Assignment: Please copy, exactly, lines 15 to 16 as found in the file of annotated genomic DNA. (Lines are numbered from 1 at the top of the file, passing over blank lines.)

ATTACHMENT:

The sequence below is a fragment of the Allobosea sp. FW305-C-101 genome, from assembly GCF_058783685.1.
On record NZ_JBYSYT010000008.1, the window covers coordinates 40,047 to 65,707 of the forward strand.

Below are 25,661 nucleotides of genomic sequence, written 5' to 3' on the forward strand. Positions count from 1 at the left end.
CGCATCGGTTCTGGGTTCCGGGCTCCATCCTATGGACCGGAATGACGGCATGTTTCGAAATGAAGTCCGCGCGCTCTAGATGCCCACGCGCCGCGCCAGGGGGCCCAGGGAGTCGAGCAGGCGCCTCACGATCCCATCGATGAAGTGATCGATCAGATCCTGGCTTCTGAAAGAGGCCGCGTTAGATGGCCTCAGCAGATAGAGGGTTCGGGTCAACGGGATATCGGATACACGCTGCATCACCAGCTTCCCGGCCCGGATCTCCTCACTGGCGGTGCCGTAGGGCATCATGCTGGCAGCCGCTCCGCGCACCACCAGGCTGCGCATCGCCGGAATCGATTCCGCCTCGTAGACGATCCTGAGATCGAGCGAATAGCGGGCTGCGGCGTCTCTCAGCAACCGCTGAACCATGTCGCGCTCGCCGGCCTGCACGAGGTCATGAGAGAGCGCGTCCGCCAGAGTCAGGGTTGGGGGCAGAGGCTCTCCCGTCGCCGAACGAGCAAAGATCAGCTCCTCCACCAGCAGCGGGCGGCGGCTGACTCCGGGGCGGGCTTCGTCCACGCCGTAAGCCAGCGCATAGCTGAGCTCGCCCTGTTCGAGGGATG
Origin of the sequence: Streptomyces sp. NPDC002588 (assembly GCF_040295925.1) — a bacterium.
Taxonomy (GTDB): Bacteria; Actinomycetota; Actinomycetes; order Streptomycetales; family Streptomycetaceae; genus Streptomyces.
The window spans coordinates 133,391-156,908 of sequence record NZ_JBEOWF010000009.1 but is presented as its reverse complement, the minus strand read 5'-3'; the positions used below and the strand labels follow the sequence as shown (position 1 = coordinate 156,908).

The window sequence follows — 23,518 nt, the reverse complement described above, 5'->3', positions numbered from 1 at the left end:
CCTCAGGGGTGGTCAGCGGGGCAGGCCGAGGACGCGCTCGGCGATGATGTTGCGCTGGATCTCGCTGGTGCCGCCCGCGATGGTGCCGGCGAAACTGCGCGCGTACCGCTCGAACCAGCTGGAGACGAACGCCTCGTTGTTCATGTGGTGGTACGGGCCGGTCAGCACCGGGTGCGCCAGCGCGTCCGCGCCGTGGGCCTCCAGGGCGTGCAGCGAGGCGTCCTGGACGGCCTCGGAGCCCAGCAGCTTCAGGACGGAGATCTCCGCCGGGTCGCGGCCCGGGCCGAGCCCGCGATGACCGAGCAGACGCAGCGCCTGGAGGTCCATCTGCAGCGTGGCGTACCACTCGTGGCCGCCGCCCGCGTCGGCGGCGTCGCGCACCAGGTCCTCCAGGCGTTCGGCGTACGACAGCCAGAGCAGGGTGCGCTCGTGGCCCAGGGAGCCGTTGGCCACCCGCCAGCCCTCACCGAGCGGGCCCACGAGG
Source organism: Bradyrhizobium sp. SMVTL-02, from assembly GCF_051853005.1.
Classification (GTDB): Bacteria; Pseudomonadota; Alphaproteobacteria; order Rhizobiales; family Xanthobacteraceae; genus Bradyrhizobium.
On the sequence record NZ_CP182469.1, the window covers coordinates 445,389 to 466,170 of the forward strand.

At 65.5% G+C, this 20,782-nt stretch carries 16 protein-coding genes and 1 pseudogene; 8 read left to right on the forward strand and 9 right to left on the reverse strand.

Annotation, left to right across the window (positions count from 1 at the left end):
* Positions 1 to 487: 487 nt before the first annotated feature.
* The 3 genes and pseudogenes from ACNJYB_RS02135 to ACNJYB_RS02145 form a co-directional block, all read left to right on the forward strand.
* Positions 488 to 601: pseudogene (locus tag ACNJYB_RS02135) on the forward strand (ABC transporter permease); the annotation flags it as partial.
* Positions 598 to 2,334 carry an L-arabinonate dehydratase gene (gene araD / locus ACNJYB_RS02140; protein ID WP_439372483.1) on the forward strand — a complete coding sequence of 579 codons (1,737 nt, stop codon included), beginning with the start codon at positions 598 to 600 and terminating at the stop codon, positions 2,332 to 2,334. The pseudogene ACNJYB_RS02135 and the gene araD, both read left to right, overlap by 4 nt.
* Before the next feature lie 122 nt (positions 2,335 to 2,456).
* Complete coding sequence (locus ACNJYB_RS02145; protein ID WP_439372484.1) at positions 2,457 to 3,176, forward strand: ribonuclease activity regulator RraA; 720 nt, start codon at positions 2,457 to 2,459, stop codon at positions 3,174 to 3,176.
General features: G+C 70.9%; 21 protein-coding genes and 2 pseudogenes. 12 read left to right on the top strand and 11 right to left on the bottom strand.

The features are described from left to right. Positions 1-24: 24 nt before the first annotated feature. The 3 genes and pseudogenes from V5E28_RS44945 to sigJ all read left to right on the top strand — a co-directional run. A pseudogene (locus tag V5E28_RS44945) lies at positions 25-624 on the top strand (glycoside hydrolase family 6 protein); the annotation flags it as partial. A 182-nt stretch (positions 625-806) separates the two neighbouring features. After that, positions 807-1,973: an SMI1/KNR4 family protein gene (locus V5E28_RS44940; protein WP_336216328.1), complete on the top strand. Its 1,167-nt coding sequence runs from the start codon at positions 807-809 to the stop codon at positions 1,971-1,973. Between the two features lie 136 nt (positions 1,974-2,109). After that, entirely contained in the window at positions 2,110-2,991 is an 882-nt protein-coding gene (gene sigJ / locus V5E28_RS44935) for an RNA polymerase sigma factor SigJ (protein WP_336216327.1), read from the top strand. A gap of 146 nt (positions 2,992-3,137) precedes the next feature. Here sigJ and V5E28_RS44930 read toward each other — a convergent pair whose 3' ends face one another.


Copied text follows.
* Positions 1 to 487: 487 nt before the first annotated feature.
* The 3 genes and pseudogenes from ACNJYB_RS02135 to ACNJYB_RS02145 form a co-directional block, all read left to right on the forward strand.